How Sputnik 1 launched the space age
Sixty years ago, the Soviet Union put the first artificial satellite into orbit and changed the world forever.
Radio beeps from a highly polished aluminium-alloy sphere barely bigger than a beachball signalled to the world, on the evening of 4 October, 1957 (GMT), that humanity had crossed a monumental threshold. We had entered the space age.
In successfully launching and placing Sputnik 1 into a low elliptical orbit, the Soviet Union took first honours in the space race. This was the stage-setting opening chapter in a saga in which scientists and their nations reached for the stars while simultaneously fearing that enemy rockets might fall upon them.
Sputnik 1 was evocatively described as the world’s first artificial moon in news reports at the time, but it was a very small one; its diameter was slightly less than the length of two standard school rulers – about 58 cm, or 23 inches – and it weighed less than a family refrigerator of the time – 83.6 kg, or 184 pounds. Its full name was ‘Prosteyshiy Sputnik-1’, meaning ‘Elementary Satellite 1’. Sputnik ('спутник' in Russian) also means ‘travelling companion’.
Most of the weight of the internal componentry came from three silver-zinc batteries. One powered a small ventilator fan, the others two simple radio transmitters. These 1-watt transmitters were connected to two pairs of trailing antennae – one pair 2.4 metres long, the other 2.9 metres long, designed – for broadcasting two different frequencies. The paired configuration was angled to ensure Sputnik’s broadcast signals would be heard on the ground no matter which way the satellite was orientated.
The hemisphere to which the antennae were attached had an additional external covering to help regulate the internal temperature. The two halves were hermetically sealed together and the satellite interior was pressurised to 1.3 atmospheres using nitrogen gas. The ventilator fan was designed to kick whenever the internal temperature rose to more than 30 degrees C, circulating the gas into the outer shell where it could cool.
The aluminium alloy shell was strengthened with magnesium and titanium. It was highly polished so Sputnik would better reflect sunlight, enabling it to be more easily seen in the sky – particularly when it was over the United States.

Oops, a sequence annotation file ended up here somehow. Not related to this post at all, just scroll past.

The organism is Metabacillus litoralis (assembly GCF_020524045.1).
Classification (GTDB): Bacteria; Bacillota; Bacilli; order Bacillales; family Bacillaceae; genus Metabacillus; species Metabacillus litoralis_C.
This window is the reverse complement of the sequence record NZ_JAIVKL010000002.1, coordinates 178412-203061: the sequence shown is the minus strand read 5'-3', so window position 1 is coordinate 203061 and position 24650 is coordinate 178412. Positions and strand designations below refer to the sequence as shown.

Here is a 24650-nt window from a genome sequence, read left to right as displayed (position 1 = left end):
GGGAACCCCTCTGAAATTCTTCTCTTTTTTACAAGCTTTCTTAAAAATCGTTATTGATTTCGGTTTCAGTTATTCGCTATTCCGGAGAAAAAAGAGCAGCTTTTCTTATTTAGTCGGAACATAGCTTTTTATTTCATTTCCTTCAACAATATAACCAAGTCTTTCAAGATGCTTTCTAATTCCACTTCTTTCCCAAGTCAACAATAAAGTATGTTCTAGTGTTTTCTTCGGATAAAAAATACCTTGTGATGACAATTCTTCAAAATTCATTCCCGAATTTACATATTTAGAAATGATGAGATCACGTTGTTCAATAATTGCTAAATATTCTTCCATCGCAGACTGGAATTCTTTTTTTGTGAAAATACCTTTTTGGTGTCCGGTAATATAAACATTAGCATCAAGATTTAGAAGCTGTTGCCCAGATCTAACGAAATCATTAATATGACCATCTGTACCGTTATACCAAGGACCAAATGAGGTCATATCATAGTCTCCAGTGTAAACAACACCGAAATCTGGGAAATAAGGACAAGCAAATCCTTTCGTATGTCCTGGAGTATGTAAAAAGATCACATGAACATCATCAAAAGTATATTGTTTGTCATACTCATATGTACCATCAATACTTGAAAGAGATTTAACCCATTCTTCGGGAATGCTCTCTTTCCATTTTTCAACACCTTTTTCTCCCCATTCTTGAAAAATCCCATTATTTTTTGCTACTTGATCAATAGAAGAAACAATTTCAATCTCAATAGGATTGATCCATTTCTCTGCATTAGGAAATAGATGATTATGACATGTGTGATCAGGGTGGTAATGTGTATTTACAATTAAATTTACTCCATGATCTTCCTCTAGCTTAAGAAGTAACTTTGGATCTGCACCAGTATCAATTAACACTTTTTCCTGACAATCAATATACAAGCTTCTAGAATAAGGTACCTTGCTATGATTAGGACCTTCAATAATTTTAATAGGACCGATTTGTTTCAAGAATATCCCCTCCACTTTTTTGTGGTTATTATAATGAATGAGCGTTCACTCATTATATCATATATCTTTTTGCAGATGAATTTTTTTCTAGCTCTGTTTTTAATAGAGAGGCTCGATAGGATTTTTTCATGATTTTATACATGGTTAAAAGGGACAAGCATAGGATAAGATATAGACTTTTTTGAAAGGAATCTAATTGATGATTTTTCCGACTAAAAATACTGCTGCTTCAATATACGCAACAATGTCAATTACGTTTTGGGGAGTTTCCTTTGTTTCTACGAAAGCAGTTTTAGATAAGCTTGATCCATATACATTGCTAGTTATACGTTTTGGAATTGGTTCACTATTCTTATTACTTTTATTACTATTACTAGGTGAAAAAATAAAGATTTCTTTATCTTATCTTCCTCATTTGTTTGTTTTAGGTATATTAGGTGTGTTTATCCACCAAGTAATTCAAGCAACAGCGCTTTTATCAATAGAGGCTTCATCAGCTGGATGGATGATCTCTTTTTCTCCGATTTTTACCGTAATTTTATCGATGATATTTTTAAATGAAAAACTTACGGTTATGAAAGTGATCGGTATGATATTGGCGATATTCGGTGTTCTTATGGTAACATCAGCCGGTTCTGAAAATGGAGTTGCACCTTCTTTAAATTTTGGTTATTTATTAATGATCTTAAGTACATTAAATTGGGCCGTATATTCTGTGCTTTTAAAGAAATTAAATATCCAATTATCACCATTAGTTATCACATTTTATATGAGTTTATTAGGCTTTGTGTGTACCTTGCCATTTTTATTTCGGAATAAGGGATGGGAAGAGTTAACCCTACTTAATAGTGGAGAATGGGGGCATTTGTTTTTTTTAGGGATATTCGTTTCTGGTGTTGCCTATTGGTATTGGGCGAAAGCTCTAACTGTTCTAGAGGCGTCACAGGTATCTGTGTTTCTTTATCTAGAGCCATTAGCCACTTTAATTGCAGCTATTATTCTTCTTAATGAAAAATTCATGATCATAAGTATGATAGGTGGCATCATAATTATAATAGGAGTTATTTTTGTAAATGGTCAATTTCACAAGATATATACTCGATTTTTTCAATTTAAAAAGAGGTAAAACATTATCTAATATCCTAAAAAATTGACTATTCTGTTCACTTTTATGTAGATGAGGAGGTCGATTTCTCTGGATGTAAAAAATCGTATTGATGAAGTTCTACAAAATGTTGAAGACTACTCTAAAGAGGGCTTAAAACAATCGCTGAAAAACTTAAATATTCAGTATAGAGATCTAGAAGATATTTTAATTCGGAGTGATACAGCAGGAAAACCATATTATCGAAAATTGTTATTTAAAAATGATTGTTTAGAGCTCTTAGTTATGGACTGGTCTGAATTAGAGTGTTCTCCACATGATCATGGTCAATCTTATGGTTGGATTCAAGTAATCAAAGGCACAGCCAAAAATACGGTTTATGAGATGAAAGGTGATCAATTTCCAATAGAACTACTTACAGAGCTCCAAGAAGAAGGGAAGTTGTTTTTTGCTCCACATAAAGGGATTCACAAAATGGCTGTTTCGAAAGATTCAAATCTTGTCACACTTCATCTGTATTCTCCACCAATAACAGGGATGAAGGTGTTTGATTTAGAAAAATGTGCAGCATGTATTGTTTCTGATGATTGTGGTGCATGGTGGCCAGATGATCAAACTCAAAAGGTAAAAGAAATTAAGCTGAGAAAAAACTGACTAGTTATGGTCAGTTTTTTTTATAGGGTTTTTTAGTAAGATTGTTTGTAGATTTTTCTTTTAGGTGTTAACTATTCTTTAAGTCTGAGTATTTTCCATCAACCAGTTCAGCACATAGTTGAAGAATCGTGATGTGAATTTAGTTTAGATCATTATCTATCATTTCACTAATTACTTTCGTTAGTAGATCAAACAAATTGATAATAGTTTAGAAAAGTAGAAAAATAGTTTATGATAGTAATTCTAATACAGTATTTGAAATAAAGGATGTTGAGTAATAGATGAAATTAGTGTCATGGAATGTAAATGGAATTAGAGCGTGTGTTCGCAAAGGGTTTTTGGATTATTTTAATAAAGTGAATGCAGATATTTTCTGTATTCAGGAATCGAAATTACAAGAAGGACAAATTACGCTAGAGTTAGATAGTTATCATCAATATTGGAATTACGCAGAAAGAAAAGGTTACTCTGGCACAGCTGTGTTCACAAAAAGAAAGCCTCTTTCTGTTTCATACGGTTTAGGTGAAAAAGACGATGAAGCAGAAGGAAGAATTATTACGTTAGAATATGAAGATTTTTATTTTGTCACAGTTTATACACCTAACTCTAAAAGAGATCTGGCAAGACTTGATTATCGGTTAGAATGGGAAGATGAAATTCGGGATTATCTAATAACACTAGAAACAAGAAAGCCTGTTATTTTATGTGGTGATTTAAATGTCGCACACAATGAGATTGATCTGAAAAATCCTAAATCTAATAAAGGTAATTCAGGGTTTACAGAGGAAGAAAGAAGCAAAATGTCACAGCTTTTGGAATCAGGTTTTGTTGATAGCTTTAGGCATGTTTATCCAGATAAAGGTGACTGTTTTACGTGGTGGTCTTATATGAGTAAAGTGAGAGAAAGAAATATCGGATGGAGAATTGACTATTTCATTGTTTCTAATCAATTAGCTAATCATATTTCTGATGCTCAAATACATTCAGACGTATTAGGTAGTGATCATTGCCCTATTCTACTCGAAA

Sputnik’s 1 greatest achievement was actually getting into space. It did this atop a rocket whose design was derived from the Soviet Union’s development of the world’s first intercontinental ballistic missile – the R-7 ‘Semyorka'. The two-stage rocket had a core 28-metre-long fuselage with four strap-on boosters. The boosters, powered by a mix of of liquid oxygen and kerosene, provided the initial lift, burning through about 160 tons of fuel in 120 seconds. The second-stage core rocket, carrying a little more than 86 tonnes of fuel, had a burn time of 300 seconds. The rocket launched at 10:29 pm Moscow time from a secret site now known as the Baikonur Cosmodrome in Kazakhstan. It entered orbit 295 seconds after lift-off, with the satellite separating about 20 seconds later.
Soviet authorities announced the success of Sputnik 1 several hours after its launch. The Soviet news agency Tass also released the radio frequencies on which the satellite was transmitting – 20.005 MHz and 40.01 MHz – along with broadcast timetables to enable radio enthusiasts around the world to tune in and marvel at its beep-beep-beeping. The photograph below shows technicians at a radio control post near Moscow monitoring the Sputnik signals.
Information about Sputnik 1’s transmission frequencies had, in fact, been published months earlier, in the June 1957 issue of the Russian magazine Pадио (Radio). This was to ready Russian radio amateurs to monitor the satellite once it was launched. Following editions carried yet more details. “If we Americans had been reading Radio as carefully as the Russians were,” noted a top-secret US intelligence report only declassified by the NSA in 2008, “we might have been better prepare to receive Sputnik’s signals when it was launched a few months later.”
For the most part, though, the news of Sputnik hit the United States, and elsewhere, like a bombshell.
While the successful launch and placement of Sputnik 1 into low elliptical orbit was heralded as a scientific triumph, it also excited fears of a dangerous new era in the Cold War stand-off between the Soviet Union and the United States. American commentators warned of the prospect of enemy attacks raining down from space. Future US president Lyndon Johnson fumed that the Russians could one day be “dropping bombs on us from space like kids dropping rocks onto cars from freeway overpasses". Physicist Edward Teller, the ‘father of the hydrogen bomb’, described the event as "a greater defeat for our country than Pearl Harbour".
“Launching of the satellite was a tremendous victory for science,” noted a United Press report breaking news of Sputnik 1 the next day. “It was a more tremendous victory for Soviet propaganda to be able to trumpet to the world the Russians were the first to break through the frontiers of space.” Sputnik would indeed go on to feature prominently in posters, stamps, sculptures and monuments to the ideological superiority of the communist system. The illustrated postcard below celebrated the launch of both Sputnik I and Sputnik II, which on 3 November 1957 carried Soviet space dog into Laika into space. It helped that 1957 was the 40th anniversary of the Russian Revolution.
Sputnik 1 transmitted for 21 days, until its batteries were depleted. It remained in space for 96 days, before it finally burnt up on re-entry into the Earth's atmosphere, on 4 January, 1958.
In that time, travelling at a speed of about 29,000 km/h, it completed 1,400 orbits of the planet.